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If you’ve been going to the dentist for any length of time, you’ve likely heard about “sealants,” either from your dentist or from other patients. The following is an essential guide to sealants that will help you learn more about them, why you may need to get them, and what the sealant application process involves.
Fissure Sealants Definition
A sealant is a coating made from protective and safe plastic material. Sealants are designed to help protect your teeth from tooth decay, which can lead to cavities, gingivitis, and a host of other problems.
How Sealants Work
Sealants work by effectively forming a shield between your teeth’s surface and food, bacteria and other substances that would otherwise get into your teeth’s grooves and cause tooth decay. You still need to brush your teeth and uphold a regular dental hygiene routine, but sealants make it easier to prevent tooth decay by shielding your fissures (or grooves) from a significant amount of bacteria that would otherwise cause tooth decay. Typically, people with sealants who also adhere to a regular dental hygiene program have fewer cavities than people without sealants.
Which Teeth Need Sealants?
Sealants are only applied to your back teeth, known as premolars and molars. This is due to the fact that your back teeth have fissures/grooves and pits/small hollows on the biting surface. Food, bacteria and other substances can easily get into these grooves and pits, which can result in cavities, gingivitis, and other problems related to tooth decay.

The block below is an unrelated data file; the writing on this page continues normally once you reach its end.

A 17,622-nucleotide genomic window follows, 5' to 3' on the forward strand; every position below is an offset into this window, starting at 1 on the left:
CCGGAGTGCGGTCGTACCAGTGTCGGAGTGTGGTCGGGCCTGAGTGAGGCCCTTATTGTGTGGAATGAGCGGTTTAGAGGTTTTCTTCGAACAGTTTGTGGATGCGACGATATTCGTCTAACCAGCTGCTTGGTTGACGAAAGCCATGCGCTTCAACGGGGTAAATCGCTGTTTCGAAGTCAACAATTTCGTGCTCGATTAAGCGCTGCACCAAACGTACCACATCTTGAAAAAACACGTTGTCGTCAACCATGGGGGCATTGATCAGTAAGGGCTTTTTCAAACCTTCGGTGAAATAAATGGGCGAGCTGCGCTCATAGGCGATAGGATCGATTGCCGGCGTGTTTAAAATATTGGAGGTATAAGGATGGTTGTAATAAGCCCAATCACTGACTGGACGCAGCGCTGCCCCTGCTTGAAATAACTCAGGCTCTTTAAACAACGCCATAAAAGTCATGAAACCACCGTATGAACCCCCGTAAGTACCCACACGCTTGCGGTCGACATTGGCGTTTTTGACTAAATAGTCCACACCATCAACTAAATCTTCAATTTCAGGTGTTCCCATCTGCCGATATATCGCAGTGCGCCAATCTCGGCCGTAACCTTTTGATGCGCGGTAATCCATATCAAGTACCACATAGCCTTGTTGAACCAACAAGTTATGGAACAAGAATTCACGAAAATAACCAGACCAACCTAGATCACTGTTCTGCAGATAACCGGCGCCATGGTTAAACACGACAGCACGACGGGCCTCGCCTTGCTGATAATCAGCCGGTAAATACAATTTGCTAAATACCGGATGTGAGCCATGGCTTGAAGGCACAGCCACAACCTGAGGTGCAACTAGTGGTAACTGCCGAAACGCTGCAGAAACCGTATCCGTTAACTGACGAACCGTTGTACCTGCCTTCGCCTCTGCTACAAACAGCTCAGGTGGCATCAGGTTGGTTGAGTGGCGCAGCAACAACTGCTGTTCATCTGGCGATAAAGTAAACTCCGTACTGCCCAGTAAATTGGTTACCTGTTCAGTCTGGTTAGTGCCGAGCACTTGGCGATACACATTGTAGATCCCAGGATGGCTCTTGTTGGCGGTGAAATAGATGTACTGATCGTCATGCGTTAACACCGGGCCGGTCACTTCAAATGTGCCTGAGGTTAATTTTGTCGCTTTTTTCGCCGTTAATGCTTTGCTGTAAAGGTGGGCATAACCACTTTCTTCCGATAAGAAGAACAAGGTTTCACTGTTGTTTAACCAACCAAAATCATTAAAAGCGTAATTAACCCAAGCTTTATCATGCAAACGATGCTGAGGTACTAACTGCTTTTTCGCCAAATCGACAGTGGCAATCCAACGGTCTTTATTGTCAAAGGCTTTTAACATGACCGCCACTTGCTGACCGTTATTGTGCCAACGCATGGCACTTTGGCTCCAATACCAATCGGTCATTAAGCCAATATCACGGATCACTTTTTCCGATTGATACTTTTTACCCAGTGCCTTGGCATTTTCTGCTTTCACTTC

Typically, it is teeth with deep grooves that need sealants, whereas teeth with shallow grooves may not require a sealant. However, this can vary from person to person, as certain people may be more at risk for developing cavities even with shallow grooves on their teeth. People typically receive sealants as soon as their permanent teeth come in, which for most people is at 6-7 years old and continues until they are 11-14.
How Are Sealants Applied?
Sealant application is fairly quick and completely painless. First, the tooth is cleaned, and then prepared with a special solution which must dry. The sealant is then applied to the tooth and left to set; today, a unique bright light is used to help the sealant harden quickly.
How Long Do They Last?
Sealants last for years; however, they should be routinely checked by your dental professional so that the dental professional can make sure that the seal hasn’t eroded over time. Sometimes, when a sealant begins to erode, food or bacteria gets underneath the coating. This may cause tooth decay, which is why it’s important to ensure that any teeth with sealants are checked regularly.
Do I Need Sealants?
You should consult with your dental team in regards to getting sealants on your fissures, if you don’t already have them. Your dental team will be able to determine whether or not sealants are the best dental treatment option for you, as they will be able to tell whether or not your teeth will benefit from getting sealed.